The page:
We Need to Stop Giving Women Tips for Being “Safe”Sep 08, 2022
by Kelly O’Mara
Earlier this week, Memphis teacher Eliza Fletcher’s body was found miles away from where she had started her morning jog last Friday. She appears to have been abducted and murdered by a stranger while out on a run before work. It is a horrific crime and I am sick to my stomach at what she must have gone through and gutted for her friends and family. And now I’m queasily disappointed at the predictable national conversation they’ve had to endure about what women should do when running alone—something other, presumably, than being a woman—as if there’s a piece of clothing Fletcher could have worn or route she could have picked that would have made it her fault. I thought maybe this time we’d skip that step in this cycle.
There is a tendency after these kinds of crimes to search for some lesson, to trot out safety tips, to write articles—I’ve even had to write these articles—with headlines like ‘How women can stay safe while working out alone.’ We give each other advice (good and bad): Don’t run with headphones. Don’t run alone. Don’t run on empty streets or dark streets or streets that are busy with the wrong kinds of people. Don’t wear too many clothes or too few clothes. Tell people where you’re going, but not too many people. Carry mace and know self-defense and be prepared.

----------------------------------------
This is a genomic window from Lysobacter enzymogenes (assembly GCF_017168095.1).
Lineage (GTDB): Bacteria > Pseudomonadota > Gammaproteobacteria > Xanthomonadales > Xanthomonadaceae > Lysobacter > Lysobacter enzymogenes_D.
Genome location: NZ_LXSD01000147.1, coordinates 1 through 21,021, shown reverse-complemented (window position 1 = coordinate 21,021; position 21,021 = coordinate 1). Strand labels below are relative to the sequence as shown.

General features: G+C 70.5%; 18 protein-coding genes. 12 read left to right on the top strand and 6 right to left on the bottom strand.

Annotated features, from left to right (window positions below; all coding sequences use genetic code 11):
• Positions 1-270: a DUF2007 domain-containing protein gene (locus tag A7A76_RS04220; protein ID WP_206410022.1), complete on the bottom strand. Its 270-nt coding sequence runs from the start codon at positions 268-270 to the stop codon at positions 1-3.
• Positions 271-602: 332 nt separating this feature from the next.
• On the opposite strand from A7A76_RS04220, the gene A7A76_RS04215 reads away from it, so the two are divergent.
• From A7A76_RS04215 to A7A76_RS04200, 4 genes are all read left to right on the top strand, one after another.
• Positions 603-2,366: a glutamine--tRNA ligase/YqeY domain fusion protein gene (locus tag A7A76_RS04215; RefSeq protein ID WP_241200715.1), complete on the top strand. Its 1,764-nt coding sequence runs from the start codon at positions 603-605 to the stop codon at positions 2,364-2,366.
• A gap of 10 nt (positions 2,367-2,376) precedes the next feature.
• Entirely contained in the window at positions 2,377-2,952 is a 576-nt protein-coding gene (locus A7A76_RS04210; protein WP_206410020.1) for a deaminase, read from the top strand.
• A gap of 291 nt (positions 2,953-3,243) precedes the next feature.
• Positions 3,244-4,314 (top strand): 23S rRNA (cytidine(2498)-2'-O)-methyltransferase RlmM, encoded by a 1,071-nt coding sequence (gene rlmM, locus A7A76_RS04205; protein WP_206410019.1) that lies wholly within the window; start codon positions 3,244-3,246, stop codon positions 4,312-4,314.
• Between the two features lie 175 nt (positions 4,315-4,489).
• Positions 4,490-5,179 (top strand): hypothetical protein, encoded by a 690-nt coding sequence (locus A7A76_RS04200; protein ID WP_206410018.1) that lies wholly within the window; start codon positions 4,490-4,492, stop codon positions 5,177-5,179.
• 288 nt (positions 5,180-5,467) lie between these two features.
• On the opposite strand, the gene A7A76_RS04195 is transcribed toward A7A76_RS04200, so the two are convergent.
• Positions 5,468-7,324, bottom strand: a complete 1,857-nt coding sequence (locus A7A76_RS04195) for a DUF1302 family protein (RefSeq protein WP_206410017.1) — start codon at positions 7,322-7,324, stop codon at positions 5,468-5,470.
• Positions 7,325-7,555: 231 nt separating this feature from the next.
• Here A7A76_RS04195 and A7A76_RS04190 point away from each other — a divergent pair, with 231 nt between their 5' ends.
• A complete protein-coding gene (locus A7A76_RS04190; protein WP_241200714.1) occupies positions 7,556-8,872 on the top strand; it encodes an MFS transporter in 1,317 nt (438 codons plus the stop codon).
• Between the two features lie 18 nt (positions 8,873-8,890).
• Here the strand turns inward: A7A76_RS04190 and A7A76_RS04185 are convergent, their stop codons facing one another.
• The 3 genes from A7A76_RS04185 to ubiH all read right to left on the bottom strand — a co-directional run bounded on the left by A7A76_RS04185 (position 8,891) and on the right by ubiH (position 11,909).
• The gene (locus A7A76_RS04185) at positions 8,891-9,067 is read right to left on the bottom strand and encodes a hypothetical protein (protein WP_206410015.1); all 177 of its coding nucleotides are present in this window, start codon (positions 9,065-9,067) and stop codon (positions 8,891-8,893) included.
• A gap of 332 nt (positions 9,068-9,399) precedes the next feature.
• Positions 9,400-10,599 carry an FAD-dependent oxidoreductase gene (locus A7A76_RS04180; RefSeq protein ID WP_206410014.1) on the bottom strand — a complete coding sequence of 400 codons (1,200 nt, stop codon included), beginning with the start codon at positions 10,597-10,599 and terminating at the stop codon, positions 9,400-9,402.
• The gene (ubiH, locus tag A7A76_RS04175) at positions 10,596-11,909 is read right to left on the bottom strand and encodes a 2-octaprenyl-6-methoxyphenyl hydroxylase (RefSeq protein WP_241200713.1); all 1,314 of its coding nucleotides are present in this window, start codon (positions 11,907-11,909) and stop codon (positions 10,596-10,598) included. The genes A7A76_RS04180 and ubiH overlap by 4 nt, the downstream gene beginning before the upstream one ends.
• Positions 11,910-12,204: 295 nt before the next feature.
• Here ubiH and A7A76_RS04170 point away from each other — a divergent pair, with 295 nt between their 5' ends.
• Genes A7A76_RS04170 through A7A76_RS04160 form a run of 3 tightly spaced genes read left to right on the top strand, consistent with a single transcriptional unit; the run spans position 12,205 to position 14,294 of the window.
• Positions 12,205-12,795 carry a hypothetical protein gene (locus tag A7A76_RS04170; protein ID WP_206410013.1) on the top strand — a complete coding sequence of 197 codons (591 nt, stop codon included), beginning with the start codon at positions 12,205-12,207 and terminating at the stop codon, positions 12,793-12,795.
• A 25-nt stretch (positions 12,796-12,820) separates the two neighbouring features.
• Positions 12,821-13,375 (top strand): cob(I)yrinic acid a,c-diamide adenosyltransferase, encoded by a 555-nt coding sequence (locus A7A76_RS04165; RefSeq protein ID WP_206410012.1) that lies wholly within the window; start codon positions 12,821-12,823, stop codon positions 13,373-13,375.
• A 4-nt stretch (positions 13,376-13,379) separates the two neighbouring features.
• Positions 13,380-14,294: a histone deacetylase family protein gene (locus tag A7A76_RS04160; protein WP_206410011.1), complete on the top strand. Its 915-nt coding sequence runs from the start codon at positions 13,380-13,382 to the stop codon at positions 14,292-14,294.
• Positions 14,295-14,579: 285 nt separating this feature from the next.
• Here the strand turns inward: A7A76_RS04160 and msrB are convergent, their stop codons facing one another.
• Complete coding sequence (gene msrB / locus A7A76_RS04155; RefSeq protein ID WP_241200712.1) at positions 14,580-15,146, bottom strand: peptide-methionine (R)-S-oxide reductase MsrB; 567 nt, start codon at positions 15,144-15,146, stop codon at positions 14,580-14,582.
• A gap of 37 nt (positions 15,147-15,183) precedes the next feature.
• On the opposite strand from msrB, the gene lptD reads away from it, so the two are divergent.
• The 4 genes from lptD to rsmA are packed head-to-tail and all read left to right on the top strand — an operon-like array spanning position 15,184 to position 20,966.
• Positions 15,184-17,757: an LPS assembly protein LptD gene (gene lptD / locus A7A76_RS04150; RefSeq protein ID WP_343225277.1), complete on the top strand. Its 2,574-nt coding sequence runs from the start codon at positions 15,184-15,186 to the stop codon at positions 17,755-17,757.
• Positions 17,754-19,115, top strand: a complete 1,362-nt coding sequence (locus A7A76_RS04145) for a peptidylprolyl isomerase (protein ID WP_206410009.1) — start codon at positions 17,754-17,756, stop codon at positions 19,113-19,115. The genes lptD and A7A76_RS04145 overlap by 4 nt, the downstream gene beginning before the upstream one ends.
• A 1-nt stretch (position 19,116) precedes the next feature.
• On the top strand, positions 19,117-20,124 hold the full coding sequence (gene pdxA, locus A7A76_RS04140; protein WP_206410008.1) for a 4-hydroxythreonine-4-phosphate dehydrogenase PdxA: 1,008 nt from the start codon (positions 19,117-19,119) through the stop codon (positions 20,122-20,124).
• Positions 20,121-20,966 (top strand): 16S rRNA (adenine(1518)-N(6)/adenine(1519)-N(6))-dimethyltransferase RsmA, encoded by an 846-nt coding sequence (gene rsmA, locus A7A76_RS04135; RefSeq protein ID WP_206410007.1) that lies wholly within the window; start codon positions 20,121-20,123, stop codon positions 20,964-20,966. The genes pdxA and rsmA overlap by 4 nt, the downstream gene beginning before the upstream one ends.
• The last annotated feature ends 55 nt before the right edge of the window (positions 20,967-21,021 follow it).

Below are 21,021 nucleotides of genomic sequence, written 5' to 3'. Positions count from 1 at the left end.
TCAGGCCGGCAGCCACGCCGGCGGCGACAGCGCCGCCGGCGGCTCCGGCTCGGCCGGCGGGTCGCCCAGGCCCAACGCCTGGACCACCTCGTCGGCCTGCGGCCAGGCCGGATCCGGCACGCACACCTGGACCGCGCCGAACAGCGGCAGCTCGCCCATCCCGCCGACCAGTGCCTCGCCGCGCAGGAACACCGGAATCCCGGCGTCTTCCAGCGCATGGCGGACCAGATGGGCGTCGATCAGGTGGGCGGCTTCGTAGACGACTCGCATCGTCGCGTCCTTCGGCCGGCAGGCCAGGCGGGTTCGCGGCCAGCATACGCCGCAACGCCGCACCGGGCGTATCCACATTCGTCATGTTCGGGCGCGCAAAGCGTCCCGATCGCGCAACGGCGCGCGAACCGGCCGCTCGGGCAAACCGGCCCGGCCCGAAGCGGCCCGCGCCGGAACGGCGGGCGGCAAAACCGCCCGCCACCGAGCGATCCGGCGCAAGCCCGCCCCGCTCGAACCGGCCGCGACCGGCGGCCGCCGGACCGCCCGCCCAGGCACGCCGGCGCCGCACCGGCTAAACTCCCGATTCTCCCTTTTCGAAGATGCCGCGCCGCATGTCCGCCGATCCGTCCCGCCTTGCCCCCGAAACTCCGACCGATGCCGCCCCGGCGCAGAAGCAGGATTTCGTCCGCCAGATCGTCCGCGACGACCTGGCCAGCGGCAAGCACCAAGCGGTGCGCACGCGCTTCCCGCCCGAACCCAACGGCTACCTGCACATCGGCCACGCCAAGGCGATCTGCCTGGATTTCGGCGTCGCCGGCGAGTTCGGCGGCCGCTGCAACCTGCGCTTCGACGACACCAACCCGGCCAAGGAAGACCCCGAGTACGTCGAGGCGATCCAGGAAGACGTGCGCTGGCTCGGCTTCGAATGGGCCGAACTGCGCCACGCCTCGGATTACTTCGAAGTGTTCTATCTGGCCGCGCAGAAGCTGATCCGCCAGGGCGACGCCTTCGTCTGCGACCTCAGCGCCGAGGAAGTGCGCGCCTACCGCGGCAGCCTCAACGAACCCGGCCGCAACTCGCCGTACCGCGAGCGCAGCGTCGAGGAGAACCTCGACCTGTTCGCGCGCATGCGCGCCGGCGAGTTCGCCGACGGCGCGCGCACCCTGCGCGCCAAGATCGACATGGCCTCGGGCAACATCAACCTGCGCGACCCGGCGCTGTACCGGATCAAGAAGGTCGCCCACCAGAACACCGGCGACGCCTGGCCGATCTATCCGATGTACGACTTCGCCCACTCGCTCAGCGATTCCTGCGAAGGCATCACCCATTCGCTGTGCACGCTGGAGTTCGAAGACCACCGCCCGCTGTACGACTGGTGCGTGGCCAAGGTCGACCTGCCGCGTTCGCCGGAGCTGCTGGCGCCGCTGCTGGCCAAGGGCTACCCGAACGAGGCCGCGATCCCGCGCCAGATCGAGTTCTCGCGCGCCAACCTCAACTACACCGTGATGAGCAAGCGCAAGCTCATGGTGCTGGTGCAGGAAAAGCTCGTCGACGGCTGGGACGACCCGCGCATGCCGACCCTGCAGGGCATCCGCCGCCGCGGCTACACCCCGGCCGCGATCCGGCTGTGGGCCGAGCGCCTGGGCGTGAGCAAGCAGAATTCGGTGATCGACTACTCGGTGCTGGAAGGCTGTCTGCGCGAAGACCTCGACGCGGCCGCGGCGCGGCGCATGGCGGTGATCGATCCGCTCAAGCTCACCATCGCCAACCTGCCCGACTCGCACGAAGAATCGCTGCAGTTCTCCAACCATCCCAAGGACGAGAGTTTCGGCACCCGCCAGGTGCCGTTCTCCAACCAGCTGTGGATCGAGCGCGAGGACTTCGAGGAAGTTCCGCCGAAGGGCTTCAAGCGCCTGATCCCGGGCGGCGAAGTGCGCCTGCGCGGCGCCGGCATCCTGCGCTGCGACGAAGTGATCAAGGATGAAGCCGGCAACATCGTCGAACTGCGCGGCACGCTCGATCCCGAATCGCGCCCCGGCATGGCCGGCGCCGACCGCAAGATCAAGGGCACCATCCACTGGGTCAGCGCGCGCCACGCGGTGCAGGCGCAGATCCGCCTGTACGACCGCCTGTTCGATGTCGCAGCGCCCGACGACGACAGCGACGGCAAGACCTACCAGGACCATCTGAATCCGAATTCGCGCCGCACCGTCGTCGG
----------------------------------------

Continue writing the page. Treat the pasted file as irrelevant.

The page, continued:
As someone who works out while female, I understand this urge. I know why we want to have a list of things that we can do, things we can pinpoint and say “this is where she went wrong,” so we can feel like if, instead, we just smile the correct amount we’ll be OK. It’s the same reason we put the napkin over our drink when we went to the bathroom back in college and why we pretended to be on the phone when we had to walk home in the dark. Because we want to build an armor of those little napkins, a wall full of fake phone calls. If we can just share the right safety tip from our aunt on Facebook, then maybe we’ll have finally cracked the code.
I understand why we do this, but we have to stop. It shifts the responsibility onto the wrong person and sells women a version of the world where their objectively safe everyday activities are viewed as the dangerous problem.
Since running (or biking or hiking or walking) is for so many of us the rare time we’re alone and moving our bodies by ourselves through the world, it’s often the time we have most to think about how those bodies exist in that world too. This makes it easy to believe it’s the running (or biking or hiking or walking) that’s the problem. A Runner’s World survey famously found that 60% of women had been harassed while running. And you could take from that that running is some kind of bat signal for assault, but the hard reality in study after study is the harassment rains down whatever we’re doing.
Not to pull an Olivia Benson, but: it was never about us.